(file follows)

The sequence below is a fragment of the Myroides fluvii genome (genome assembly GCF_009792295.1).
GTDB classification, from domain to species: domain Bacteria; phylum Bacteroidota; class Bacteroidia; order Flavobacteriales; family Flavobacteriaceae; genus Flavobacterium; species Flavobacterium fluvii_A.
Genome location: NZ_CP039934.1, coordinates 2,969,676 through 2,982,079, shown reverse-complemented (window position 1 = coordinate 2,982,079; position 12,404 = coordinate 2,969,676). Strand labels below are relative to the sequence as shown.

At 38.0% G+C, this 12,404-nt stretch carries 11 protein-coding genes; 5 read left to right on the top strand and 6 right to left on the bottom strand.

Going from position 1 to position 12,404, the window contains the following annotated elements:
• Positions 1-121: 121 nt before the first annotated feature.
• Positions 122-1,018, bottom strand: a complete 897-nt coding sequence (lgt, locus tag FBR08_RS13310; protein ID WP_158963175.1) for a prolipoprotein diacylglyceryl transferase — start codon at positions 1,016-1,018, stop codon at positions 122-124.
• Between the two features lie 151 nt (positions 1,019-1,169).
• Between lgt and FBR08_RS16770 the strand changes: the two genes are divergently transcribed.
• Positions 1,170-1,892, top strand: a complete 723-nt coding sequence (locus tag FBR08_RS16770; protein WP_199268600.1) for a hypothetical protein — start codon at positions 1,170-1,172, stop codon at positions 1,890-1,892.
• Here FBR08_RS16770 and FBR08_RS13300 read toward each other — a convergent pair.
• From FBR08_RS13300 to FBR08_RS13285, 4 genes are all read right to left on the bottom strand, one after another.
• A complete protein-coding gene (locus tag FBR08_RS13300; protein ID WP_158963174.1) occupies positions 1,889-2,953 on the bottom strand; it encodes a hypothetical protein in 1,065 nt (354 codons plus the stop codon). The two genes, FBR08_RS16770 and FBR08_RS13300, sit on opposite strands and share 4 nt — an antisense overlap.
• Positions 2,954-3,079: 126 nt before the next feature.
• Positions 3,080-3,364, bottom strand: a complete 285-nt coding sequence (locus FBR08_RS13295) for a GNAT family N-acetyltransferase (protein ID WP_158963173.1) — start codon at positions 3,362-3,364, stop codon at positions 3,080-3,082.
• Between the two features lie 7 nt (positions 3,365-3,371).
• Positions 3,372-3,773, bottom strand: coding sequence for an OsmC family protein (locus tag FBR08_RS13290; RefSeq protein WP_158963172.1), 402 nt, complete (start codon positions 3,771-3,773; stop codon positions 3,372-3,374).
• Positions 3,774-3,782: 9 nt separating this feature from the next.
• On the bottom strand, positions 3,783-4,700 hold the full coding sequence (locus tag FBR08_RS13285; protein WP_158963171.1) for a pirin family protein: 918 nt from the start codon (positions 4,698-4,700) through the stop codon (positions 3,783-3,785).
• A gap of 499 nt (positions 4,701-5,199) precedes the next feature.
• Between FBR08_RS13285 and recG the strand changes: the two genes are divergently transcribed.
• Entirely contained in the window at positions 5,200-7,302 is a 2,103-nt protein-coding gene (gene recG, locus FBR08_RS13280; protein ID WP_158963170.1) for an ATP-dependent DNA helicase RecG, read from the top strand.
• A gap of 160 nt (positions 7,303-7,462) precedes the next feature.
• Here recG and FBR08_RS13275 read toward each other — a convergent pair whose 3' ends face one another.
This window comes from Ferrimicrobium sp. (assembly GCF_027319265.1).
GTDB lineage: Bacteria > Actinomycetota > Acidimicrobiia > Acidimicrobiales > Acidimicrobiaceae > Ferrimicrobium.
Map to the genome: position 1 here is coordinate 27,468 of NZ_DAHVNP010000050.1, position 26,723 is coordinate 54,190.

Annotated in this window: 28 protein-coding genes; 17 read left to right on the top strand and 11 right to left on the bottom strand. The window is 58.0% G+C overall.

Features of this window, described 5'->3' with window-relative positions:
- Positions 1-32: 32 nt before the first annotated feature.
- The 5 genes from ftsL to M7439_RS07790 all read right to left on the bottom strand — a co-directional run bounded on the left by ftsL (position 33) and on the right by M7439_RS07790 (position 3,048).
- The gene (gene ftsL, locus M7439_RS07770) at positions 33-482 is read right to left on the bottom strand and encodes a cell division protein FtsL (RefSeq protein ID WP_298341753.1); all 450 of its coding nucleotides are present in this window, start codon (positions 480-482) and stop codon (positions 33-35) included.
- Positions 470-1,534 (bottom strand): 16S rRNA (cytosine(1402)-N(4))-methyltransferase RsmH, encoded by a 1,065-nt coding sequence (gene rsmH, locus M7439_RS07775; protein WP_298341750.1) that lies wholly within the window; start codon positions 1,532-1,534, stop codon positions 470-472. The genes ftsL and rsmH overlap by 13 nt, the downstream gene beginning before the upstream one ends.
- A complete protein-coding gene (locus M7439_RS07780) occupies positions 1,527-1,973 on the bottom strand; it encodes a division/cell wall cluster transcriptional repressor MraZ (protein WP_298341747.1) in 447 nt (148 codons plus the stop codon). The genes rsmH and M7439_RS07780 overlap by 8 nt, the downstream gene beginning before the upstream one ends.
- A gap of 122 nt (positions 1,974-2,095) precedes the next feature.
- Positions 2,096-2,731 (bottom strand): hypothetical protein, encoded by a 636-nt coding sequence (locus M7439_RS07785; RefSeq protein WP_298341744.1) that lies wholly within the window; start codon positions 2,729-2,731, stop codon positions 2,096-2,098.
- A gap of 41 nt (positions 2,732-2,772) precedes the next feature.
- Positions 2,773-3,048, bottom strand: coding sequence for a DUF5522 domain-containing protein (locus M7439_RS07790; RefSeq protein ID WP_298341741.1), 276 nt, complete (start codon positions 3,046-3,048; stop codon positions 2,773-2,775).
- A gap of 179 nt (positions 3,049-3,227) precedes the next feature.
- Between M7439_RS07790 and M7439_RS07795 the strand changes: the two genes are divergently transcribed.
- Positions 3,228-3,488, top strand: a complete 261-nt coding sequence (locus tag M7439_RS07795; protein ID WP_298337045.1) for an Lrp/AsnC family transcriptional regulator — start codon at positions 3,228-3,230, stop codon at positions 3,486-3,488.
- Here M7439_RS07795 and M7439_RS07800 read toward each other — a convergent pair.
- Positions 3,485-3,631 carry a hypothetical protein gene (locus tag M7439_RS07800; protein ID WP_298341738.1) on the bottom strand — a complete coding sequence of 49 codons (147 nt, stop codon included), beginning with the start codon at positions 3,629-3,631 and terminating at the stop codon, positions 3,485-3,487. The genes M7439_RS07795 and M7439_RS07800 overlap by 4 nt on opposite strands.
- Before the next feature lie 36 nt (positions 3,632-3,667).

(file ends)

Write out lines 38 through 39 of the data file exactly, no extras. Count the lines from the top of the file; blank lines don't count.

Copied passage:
- Positions 2,773-3,048, bottom strand: coding sequence for a DUF5522 domain-containing protein (locus M7439_RS07790; RefSeq protein ID WP_298341741.1), 276 nt, complete (start codon positions 3,046-3,048; stop codon positions 2,773-2,775).
- A gap of 179 nt (positions 3,049-3,227) precedes the next feature.